PMID: 36820336
ISSN: 2666-2507
CID: 5509582

Long-term follow-up of acute and chronic rejection in heart transplant recipients from hepatitis C viremic (NAT+) donors

Stachel, Maxine W; Alimi, Marjan; Narula, Navneet; Flattery, Erin E; Xia, Yuhe; Ramachandran, Abhinay; Saraon, Tajinderpal; Smith, Deane; Reyentovich, Alex; Goldberg, Randal; Kadosh, Bernard S; Razzouk, Louai; Katz, Stuart; Moazami, Nader; Gidea, Claudia G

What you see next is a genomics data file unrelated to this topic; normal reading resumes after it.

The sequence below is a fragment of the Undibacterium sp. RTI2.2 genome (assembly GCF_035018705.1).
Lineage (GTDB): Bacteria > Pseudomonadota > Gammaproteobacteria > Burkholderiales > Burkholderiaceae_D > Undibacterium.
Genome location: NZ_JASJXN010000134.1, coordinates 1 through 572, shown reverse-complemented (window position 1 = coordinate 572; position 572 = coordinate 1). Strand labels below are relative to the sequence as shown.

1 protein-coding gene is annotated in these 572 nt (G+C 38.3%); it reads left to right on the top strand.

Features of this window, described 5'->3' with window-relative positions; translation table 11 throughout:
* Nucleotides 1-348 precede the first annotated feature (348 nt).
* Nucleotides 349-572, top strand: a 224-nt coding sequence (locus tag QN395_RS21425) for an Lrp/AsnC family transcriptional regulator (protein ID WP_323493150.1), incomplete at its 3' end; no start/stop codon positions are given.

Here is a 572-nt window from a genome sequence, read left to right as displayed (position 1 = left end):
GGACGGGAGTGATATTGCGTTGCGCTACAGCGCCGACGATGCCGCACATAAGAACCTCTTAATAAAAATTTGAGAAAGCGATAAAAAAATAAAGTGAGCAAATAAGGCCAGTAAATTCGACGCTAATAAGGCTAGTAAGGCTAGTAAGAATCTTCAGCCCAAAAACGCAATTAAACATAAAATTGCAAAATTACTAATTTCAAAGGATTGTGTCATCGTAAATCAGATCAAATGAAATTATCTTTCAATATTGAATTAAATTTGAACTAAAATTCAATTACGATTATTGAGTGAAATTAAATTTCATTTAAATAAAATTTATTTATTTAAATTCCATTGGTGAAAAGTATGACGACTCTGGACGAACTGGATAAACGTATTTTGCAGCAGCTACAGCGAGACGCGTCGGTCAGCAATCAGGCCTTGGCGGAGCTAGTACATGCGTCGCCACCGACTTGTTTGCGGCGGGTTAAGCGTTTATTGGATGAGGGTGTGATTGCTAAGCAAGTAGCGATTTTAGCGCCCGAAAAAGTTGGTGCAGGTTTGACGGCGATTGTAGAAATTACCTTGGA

The long-term safety of heart transplants from hepatitis C viremic (NAT+) donors remains uncertain. We conducted a prospective study of all patients who underwent heart transplantation at our center from January 2018 through August 2020. Routine testing was performed to assess for donor-derived cell-free DNA, acute cellular rejection (ACR), antibody-mediated rejection (AMR), and cardiac allograft vasculopathy (CAV). Allograft dysfunction and mortality were also monitored. Seventy-five NAT- recipients and 32 NAT+ recipients were enrolled in the study. All NAT+ recipients developed viremia detected by PCR, were treated with glecaprevir/pibrentasvir at the time of viremia detection, and cleared the virus by 59 days post-transplant. Patients who underwent NAT testing starting on post-operative day 7 (NAT+ Group 1) had significantly higher viral loads and were viremic for a longer period compared with patients tested on post-operative day 1 (NAT+ Group 2). Through 3.5 years of follow-up, there were no statistically significant differences in timing, severity, or frequency of ACR in NAT+ recipients compared with the NAT- cohort, nor were there differences in noninvasive measures of graft injury, incidence or severity of CAV, graft dysfunction, or mortality. There were five episodes of AMR, all in the NAT- group. There were no statistically significant differences between Group 1 and Group 2 NAT+ cohorts. Overall, these findings underscore the safety of heart transplantation from NAT+ donors.